Old agricultural equipment left to languish in junkyards or alongside highways gets a second life in Don Engbrecht’s workshop. He has created approximately 200 works over the 20 years he has been sculpting in Boissevain, Man., with scrap metal and welding tools.
After seven years, he has finally completed his most recent masterpiece. The project, “Shalom,” is inspired by the the book Fingerprints of Fire, Footprints of Peace by Noel Moules, a founding member of the Anabaptist Network U.K. Back in 2013, Engbrecht attended the book’s launch and was captivated by Moules’s writing on shalom, the holistic peace and well-being of all things. After reading the book several times, Engbrecht knew he had to process it through art.
Creating a frame within a wheel rim, he shaped various symbols, like a heart, fish and people, to represent the physical, spiritual and relational pillars of shalom. He will be presenting it to his congregation, Whitewater Mennonite Church in Boissevain, this summer
Engbrecht’s foray into scrap-metal sculpting all started in the late 1990s, when he and his wife Betty transformed their farmyard into Anchorage Gardens, an art gallery-garden hybrid. For 15 years, the couple toured approximately 2,500 people through the gardens. Groomed paths wove between flowerbeds and scrap metal sculptures. Soft petals of purple and red bobbed in the breeze next to steel blooms made from bolts and washers. The Engbrechts showed tourists a new project each year, but they consistently used recycled materials and incorporated agricultural themes.
Engbrecht has always been one to save everything and fix things himself. “My cliché would be ‘waste not, want not’—that’s biblical,” he says. “I believe that recycling and repurposing materials is fundamental to good stewardship of what has been entrusted to us.”
Anchorage Garden tours explored the journey of life through the dozens of galleries on the property, each with a different name and story. Even the paths between the sites, straight and curved, stone and wood, symbolized how varied people’s life trajectories can be.
The paths echo the journey of Engbrecht’s own life. He farmed for 12 years, raising cattle and growing crops, but when the recession hit hard, he went into agricultural retail sales. He then worked in social services for 16 years, serving as executive director of an organization working with adults with mental disabilities.
He slowly started experimenting more in his shop and, when he retired, he developed his career as an artist. “It’s interesting in life how certain things push people in certain directions,” he says. “I’d never thought of myself ever sculpting.”
Yet Engbrecht’s structures are everywhere. Several are installed at Whitewater Mennonite, while 30 are spread throughout the town of Killarney, Man. He has done private commissions and public works, and he is currently in conversation with the International Peace Gardens in Boissevain about an outdoor gallery. His current project for a new assisted-living facility in Boissevain is a sculpture and a five-metre archway built from the chain of a Caterpillar machine, entitled “Life’s Journey.”
“Scrap-metal sculpting is a challenge because you are working with predetermined shapes,” he says. While he does alter the pieces he finds, he works more with the shapes that already exist. During the hours he spends gathering scrap metal, his trained eye is searching for shapes that he will be able to use. But the creative inspiration for the design of those materials doesn’t always arrive as planned. “Sometimes I walk around steel and nothing happens and, a few years later, all of a sudden something hits you . . . it’s just there in front of you.”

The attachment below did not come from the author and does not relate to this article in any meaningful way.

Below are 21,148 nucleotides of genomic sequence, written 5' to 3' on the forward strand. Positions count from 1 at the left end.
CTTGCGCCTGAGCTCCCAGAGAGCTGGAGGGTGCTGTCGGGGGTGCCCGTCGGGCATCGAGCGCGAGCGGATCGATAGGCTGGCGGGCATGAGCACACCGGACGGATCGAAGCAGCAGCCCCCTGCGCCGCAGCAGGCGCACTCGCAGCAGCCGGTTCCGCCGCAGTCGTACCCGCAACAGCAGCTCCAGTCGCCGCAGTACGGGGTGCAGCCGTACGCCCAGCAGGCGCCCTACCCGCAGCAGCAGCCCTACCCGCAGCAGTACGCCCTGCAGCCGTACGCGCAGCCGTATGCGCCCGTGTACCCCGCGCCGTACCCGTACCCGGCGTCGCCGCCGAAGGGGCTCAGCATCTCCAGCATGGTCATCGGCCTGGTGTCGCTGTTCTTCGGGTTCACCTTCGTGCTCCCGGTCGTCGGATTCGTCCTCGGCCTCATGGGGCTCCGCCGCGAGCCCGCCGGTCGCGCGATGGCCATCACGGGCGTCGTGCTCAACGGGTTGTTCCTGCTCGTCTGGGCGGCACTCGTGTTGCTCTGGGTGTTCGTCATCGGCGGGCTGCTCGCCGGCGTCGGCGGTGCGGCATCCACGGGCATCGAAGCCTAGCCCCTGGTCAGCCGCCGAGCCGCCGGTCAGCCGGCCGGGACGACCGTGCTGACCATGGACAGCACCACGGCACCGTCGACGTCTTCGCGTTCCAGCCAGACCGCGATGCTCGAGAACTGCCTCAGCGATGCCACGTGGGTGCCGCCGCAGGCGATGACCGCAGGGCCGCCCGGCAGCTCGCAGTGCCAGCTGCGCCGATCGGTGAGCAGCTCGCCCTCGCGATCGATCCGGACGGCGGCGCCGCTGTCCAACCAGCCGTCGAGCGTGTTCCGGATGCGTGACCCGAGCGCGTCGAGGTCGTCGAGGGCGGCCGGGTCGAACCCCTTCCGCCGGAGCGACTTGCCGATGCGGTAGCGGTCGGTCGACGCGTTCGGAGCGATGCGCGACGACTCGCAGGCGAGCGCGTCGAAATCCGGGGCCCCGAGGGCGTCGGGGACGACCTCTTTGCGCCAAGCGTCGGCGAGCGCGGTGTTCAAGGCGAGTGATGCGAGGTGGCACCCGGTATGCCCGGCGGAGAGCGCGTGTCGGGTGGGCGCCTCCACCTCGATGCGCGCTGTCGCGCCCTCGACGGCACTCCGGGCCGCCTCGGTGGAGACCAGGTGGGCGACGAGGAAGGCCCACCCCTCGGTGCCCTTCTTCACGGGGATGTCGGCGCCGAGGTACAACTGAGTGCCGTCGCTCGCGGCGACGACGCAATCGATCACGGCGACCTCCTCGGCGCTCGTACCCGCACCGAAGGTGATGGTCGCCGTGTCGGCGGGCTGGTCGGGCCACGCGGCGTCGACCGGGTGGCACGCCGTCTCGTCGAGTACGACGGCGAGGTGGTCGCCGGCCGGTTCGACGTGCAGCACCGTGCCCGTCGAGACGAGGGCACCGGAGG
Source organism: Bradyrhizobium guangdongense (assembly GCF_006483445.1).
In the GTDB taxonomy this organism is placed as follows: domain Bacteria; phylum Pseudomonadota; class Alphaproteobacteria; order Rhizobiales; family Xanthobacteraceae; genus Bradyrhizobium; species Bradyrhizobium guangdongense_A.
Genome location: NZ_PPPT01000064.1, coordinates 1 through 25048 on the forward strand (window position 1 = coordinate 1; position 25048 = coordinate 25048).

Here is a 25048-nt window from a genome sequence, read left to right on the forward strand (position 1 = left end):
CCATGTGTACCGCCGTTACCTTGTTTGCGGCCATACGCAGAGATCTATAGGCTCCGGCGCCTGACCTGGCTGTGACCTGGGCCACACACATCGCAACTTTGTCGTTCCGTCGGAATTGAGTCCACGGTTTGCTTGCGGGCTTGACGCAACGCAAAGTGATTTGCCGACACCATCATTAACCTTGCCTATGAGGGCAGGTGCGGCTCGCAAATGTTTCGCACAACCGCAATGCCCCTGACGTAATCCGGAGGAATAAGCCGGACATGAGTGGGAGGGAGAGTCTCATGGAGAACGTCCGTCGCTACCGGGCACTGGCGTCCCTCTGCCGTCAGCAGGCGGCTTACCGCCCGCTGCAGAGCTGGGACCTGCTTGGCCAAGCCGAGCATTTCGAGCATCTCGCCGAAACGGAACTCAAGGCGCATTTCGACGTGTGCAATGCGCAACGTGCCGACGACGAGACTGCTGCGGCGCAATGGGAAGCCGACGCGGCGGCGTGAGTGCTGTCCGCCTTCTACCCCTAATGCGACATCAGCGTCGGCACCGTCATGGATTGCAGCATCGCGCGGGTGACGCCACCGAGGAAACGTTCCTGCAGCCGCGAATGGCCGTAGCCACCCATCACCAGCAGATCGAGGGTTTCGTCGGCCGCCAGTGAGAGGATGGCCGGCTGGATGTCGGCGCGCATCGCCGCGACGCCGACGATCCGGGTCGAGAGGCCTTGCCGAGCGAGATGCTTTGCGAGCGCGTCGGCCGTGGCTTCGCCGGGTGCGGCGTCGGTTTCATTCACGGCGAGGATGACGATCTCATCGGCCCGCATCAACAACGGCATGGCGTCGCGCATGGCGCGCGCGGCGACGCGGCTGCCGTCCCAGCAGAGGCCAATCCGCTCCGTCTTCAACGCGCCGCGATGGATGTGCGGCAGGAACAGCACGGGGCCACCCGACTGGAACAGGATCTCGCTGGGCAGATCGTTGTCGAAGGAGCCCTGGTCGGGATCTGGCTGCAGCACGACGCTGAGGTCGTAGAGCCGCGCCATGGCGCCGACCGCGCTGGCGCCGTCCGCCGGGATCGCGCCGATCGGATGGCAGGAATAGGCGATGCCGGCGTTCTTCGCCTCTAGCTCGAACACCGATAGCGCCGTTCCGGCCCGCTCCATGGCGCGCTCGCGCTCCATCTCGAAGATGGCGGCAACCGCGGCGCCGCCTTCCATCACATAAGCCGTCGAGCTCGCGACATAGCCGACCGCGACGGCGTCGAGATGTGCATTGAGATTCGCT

This was the case when the idea for an Easter sculpture climbed into Engbrecht’s head and announced itself during a midday nap three years ago. He went straight to his workshop and copied down the exact design.
The base of the sculpture embodies the chaos that occurs throughout life—harrow tines represent people caught in the crossfires, rings remind them of their busy lives running in circles, and chains symbolize their vices. But growing out of this are two question marks, representing the questions to which people have answers and those to which they do not, that together form a heart. This is the heart of God, whose love sent Jesus to die and rise again on Easter, visualized in the cross at the top of the sculpture. “That was a real special one for me,” he says.
Engbrecht has enjoyed hearing people’s interpretations of his art and connecting with artists who do similar work. He is looking forward to years of “further inspiration in creating meaningful art sculptures from worthless metal.”
This article appears in the May 10, 2021 print issue, with the headline “‘I’d never thought of myself ever sculpting.’” Do you have a story idea about Mennonites in Manitoba? Send it to Nicolien Klassen-Wiebe at firstname.lastname@example.org.
Swords into ploughshares, guns into art
Don Engbrecht has built around 200 works, including this Easter sculpture. (Photo courtesy of Don Engbrecht)
Don Engbrecht has been sculpting and welding scrap metal for 20 years. (Photo courtesy of Don Engbrecht)
This special Easter sculpture now sits in Whitewater Mennonite Church in Boissevain, Man. (Photo courtesy of Don Engbrecht)
The outer circle of the Shalom sculpture indicates wholeness, while each segment represents an aspect of shalom: physical wellness, right relationships and healthy spirituality. The pattern of threes symbolizes stability and harmony. (Photo courtesy of Don Engbrecht)